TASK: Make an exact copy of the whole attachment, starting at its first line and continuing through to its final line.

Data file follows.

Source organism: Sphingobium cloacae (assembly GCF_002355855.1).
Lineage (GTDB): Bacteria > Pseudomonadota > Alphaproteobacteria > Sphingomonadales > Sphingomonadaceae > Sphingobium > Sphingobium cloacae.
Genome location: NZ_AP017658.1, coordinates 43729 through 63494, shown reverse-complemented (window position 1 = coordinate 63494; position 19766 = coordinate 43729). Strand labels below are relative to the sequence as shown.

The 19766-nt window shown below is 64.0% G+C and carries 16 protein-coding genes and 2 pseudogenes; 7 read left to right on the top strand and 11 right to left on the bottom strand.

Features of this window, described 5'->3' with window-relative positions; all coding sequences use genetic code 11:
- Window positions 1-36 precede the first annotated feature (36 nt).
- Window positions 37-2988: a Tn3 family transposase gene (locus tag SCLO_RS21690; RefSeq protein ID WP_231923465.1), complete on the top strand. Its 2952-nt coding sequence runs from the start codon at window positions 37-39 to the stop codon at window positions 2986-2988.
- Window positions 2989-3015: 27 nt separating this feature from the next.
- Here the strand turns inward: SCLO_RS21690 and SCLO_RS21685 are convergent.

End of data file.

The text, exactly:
Source organism: Sphingobium cloacae (assembly GCF_002355855.1).
Lineage (GTDB): Bacteria > Pseudomonadota > Alphaproteobacteria > Sphingomonadales > Sphingomonadaceae > Sphingobium > Sphingobium cloacae.
Genome location: NZ_AP017658.1, coordinates 43729 through 63494, shown reverse-complemented (window position 1 = coordinate 63494; position 19766 = coordinate 43729). Strand labels below are relative to the sequence as shown.

The 19766-nt window shown below is 64.0% G+C and carries 16 protein-coding genes and 2 pseudogenes; 7 read left to right on the top strand and 11 right to left on the bottom strand.

Features of this window, described 5'->3' with window-relative positions; all coding sequences use genetic code 11:
- Window positions 1-36 precede the first annotated feature (36 nt).
- Window positions 37-2988: a Tn3 family transposase gene (locus tag SCLO_RS21690; RefSeq protein ID WP_231923465.1), complete on the top strand. Its 2952-nt coding sequence runs from the start codon at window positions 37-39 to the stop codon at window positions 2986-2988.
- Window positions 2989-3015: 27 nt separating this feature from the next.
- Here the strand turns inward: SCLO_RS21690 and SCLO_RS21685 are convergent.